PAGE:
Bernardo Jaramillo, who has volunteered for decades to drive fellow veterans to and from the VA medical center in Albuquerque, will fully retire April 1. He is shown asking for more support for his organization, Disabled American Veterans, on Tuesday, March 22. 2022. (Photo by Austin Fisher / Source NM)
ESPAÑOLA—Ben Pearce, a disabled veteran living in Española, said he feels blessed to have people in his life who help him figure out all the logistics of getting medical care.
If a plan by the U.S. Department of Veterans Affairs goes through, he and his fellow veterans in rural parts of New Mexico will need more than blessings — and even more help from friends and family — to get the care they need.
For example, just on Friday, Pearce needed to get to an appointment at the Raymond G. Murphy VA Medical Center in Albuquerque, he said.
It’s the only VA facility in New Mexico where more serious conditions can be treated, and it’s nearly 93 miles one way from this smaller northern city of about 10,000 people.
Pearce has five children, aged 2- to 12-years-old. Seeing a VA doctor in the metro area means finding child care for all of them.
“Having so many kids, taking them into the VA hospital isn’t an option,” Pearce said.
To get to the one-hour visit with a doctor in Albuquerque, Pearce said he had to find three babysitters, and call on the help of a family member, a friend and one of his kids’ after-school programs to make it happen.
These kinds of “daylong fiascos,” as Pearce puts it, could become the status quo for him and others across western and northern parts of the state who rely on community clinics.
Four in New Mexico could be shuttered under recommendations released a week ago by the federal Asset and Infrastructure Review Commission: Gallup, Las Vegas, Raton and Española.
All four of those clinics are inside the district of Democratic U.S. Rep. Teresa Leger Fernandez.
When the VA plan came out March 14, she wrote to VA Secretary Denis McDonough, saying the recommendations are “ill-advised” and pointing out that people served by the clinic in Española would have to drive to one in Santa Fe, an-hour-and-a-half drive round trip.
“It is our nation’s solemn obligation to provide veterans the health care, services and support they have earned,” she wrote. “Unfortunately, these closures would jeopardize that obligation and make it harder for veterans to receive essential health services. The VA should not discriminate against rural veterans.”
Leger Fernandez met Tuesday with veterans in-person inside the American Legion Post 17 building in downtown Española. Numerous veterans and their families pleaded with the congresswoman to do everything she can to not let the clinic close.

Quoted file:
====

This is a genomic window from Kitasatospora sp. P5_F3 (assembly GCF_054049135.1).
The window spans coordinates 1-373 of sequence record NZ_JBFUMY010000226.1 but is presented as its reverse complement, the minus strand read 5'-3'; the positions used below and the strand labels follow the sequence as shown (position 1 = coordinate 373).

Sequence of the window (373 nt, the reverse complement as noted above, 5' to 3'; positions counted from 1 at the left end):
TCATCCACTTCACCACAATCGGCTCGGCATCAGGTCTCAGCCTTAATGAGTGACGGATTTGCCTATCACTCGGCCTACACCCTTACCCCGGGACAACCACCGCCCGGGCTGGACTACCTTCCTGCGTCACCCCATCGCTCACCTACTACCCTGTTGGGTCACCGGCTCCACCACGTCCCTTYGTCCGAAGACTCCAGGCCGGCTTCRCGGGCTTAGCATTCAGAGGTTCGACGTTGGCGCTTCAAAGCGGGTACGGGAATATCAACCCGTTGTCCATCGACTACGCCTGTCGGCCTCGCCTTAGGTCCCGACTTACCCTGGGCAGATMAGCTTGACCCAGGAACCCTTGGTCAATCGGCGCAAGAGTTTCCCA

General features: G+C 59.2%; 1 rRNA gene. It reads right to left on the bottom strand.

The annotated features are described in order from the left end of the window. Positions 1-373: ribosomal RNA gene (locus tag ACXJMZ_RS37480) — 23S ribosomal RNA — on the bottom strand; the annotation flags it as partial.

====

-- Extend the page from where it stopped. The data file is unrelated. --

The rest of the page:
Pearce told Leger Fernandez the local clinic offers him and his family the convenience of treatment nearby.
“I love the clinic here,” Pearce told her.
When he moved back to Española about five years ago, he said one of the first things he did was become a patient at the clinic, because it is so convenient for him. If the VA does close the Española clinic, Pearce would have to go back to Albuquerque and get assigned to a new VA doctor and have to re-establish that relationship.
Pearce said he wouldn’t be as impacted as some of his fellow veterans in Española because his time with the doctor has been short, so finding a new one would not be as much of an ordeal.
But many of the veterans who attended the meeting said Dr. Joseph J. Keel, a VA-contracted doctor who works out of the clinic, is their “personal doctor” and knows exactly the kind of care they need.
Ron Gallegos said veterans in Española don’t want to go to Santa Fe or Taos to get their treatment.
“We are not asking for much,” he said. “We want a place to call home. We’re going to be feeling like orphans, going somewhere else.”
Chris Archuleta said the local clinic is vital for the people living in the rural areas in and around Española. Around 40,000 reside throughout the valley.
Archuleta has his own issues with the clinic in Taos, he said, and rising fuel costs make it infeasible to travel to the one in Santa Fe.
Congress is quick to send us to war. But when it comes to health care, the government is lacking severely in this area.
– Chris Archuleta
Pearce works with the Veterans of Foreign Wars chapter here and the local commission that oversees the Veterans’ Memorial wall on the Plaza de Española. He was one of the younger veterans in the hall. He deployed to Iraq and Afghanistan as a member of a field artillery team in the U.S. Army, based out of Fort Sill in Oklahoma.
The older veterans, Pearce said, face severe limitations just getting down to Albuquerque.
“A lot of ’em are aging out of driving, and they have a spouse or a son, daughter, somebody that they care for most of the time as well,” Pearce said. “It’s what you do up here.”
For them to have to go to Albuquerque, Pearce said, would probably entail a lot more hardship because they would need to find someone to care for their spouses while they’re gone.
Telehealth is one solution for health care often suggested to people living in more rural parts of the state. Archuleta pointed out many older veterans do not know how to use computers and need to be seen by a doctor in person. He said there’s also a lack of good Internet service in remote areas.
Pearce agreed, saying the Española area does not have the infrastructure to modernize and do telehealth for aging veterans.
“It’s the same issues we faced when schools closed down and when COVID started: kids couldn’t get the internet to get to school,” he said. “It’s gonna be elderly people not being able to use the Internet to get to their doctor.”
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